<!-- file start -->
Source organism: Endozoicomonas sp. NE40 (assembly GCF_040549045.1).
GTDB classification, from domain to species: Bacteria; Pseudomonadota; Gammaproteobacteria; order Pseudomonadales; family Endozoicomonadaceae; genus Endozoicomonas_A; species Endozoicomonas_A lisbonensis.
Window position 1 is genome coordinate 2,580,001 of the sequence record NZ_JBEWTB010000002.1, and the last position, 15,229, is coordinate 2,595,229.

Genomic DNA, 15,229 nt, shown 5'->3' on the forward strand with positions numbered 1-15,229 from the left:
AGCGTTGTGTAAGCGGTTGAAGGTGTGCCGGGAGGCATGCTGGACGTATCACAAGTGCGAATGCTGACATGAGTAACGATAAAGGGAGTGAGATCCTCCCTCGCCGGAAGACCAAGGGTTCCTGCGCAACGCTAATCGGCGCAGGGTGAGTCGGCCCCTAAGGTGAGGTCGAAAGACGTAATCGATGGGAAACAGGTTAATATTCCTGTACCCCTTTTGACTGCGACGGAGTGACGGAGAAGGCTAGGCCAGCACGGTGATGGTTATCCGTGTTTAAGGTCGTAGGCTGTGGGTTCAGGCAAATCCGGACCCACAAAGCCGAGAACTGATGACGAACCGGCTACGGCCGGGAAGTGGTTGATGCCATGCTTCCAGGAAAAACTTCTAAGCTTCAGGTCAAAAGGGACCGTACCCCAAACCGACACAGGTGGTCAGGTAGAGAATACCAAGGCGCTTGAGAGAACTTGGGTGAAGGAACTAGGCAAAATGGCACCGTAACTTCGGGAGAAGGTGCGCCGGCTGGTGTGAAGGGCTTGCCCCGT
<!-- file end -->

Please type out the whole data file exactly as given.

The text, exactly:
Source organism: Endozoicomonas sp. NE40 (assembly GCF_040549045.1).
GTDB classification, from domain to species: Bacteria; Pseudomonadota; Gammaproteobacteria; order Pseudomonadales; family Endozoicomonadaceae; genus Endozoicomonas_A; species Endozoicomonas_A lisbonensis.
Window position 1 is genome coordinate 2,580,001 of the sequence record NZ_JBEWTB010000002.1, and the last position, 15,229, is coordinate 2,595,229.

Genomic DNA, 15,229 nt, shown 5'->3' on the forward strand with positions numbered 1-15,229 from the left:
AGCGTTGTGTAAGCGGTTGAAGGTGTGCCGGGAGGCATGCTGGACGTATCACAAGTGCGAATGCTGACATGAGTAACGATAAAGGGAGTGAGATCCTCCCTCGCCGGAAGACCAAGGGTTCCTGCGCAACGCTAATCGGCGCAGGGTGAGTCGGCCCCTAAGGTGAGGTCGAAAGACGTAATCGATGGGAAACAGGTTAATATTCCTGTACCCCTTTTGACTGCGACGGAGTGACGGAGAAGGCTAGGCCAGCACGGTGATGGTTATCCGTGTTTAAGGTCGTAGGCTGTGGGTTCAGGCAAATCCGGACCCACAAAGCCGAGAACTGATGACGAACCGGCTACGGCCGGGAAGTGGTTGATGCCATGCTTCCAGGAAAAACTTCTAAGCTTCAGGTCAAAAGGGACCGTACCCCAAACCGACACAGGTGGTCAGGTAGAGAATACCAAGGCGCTTGAGAGAACTTGGGTGAAGGAACTAGGCAAAATGGCACCGTAACTTCGGGAGAAGGTGCGCCGGCTGGTGTGAAGGGCTTGCCCCGT